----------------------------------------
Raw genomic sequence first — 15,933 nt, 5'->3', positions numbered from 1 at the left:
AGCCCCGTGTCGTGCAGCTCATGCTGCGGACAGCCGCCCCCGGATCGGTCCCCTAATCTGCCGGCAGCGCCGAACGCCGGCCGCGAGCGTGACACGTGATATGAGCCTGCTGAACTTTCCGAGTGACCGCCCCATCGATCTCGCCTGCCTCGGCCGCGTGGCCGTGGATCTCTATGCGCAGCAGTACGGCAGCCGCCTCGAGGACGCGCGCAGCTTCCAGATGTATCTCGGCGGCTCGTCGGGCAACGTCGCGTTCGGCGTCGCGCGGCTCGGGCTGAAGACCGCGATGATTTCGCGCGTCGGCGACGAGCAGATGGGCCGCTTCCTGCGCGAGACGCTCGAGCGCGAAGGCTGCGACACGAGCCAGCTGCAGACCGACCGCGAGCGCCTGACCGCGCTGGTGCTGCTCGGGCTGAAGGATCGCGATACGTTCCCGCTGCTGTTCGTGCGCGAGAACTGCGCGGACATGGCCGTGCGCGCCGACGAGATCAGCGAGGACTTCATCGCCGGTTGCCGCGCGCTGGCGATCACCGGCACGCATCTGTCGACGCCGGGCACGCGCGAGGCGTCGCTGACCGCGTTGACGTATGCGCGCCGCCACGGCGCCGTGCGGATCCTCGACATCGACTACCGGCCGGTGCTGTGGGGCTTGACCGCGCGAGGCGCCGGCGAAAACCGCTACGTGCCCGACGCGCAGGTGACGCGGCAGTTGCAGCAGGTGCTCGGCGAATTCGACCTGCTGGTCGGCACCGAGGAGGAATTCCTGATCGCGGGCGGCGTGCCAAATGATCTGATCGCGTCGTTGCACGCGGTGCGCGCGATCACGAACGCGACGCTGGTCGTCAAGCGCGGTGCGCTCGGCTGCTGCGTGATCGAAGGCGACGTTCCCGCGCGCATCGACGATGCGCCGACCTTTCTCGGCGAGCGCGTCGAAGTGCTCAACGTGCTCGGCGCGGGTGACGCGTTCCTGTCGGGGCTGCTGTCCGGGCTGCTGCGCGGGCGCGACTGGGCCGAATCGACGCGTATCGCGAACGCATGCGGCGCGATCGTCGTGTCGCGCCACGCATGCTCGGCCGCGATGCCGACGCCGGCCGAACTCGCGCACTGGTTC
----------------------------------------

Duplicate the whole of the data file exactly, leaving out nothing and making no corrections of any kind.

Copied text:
Raw genomic sequence first — 15,933 nt, 5'->3', positions numbered from 1 at the left:
AGCCCCGTGTCGTGCAGCTCATGCTGCGGACAGCCGCCCCCGGATCGGTCCCCTAATCTGCCGGCAGCGCCGAACGCCGGCCGCGAGCGTGACACGTGATATGAGCCTGCTGAACTTTCCGAGTGACCGCCCCATCGATCTCGCCTGCCTCGGCCGCGTGGCCGTGGATCTCTATGCGCAGCAGTACGGCAGCCGCCTCGAGGACGCGCGCAGCTTCCAGATGTATCTCGGCGGCTCGTCGGGCAACGTCGCGTTCGGCGTCGCGCGGCTCGGGCTGAAGACCGCGATGATTTCGCGCGTCGGCGACGAGCAGATGGGCCGCTTCCTGCGCGAGACGCTCGAGCGCGAAGGCTGCGACACGAGCCAGCTGCAGACCGACCGCGAGCGCCTGACCGCGCTGGTGCTGCTCGGGCTGAAGGATCGCGATACGTTCCCGCTGCTGTTCGTGCGCGAGAACTGCGCGGACATGGCCGTGCGCGCCGACGAGATCAGCGAGGACTTCATCGCCGGTTGCCGCGCGCTGGCGATCACCGGCACGCATCTGTCGACGCCGGGCACGCGCGAGGCGTCGCTGACCGCGTTGACGTATGCGCGCCGCCACGGCGCCGTGCGGATCCTCGACATCGACTACCGGCCGGTGCTGTGGGGCTTGACCGCGCGAGGCGCCGGCGAAAACCGCTACGTGCCCGACGCGCAGGTGACGCGGCAGTTGCAGCAGGTGCTCGGCGAATTCGACCTGCTGGTCGGCACCGAGGAGGAATTCCTGATCGCGGGCGGCGTGCCAAATGATCTGATCGCGTCGTTGCACGCGGTGCGCGCGATCACGAACGCGACGCTGGTCGTCAAGCGCGGTGCGCTCGGCTGCTGCGTGATCGAAGGCGACGTTCCCGCGCGCATCGACGATGCGCCGACCTTTCTCGGCGAGCGCGTCGAAGTGCTCAACGTGCTCGGCGCGGGTGACGCGTTCCTGTCGGGGCTGCTGTCCGGGCTGCTGCGCGGGCGCGACTGGGCCGAATCGACGCGTATCGCGAACGCATGCGGCGCGATCGTCGTGTCGCGCCACGCATGCTCGGCCGCGATGCCGACGCCGGCCGAACTCGCGCACTGGTTC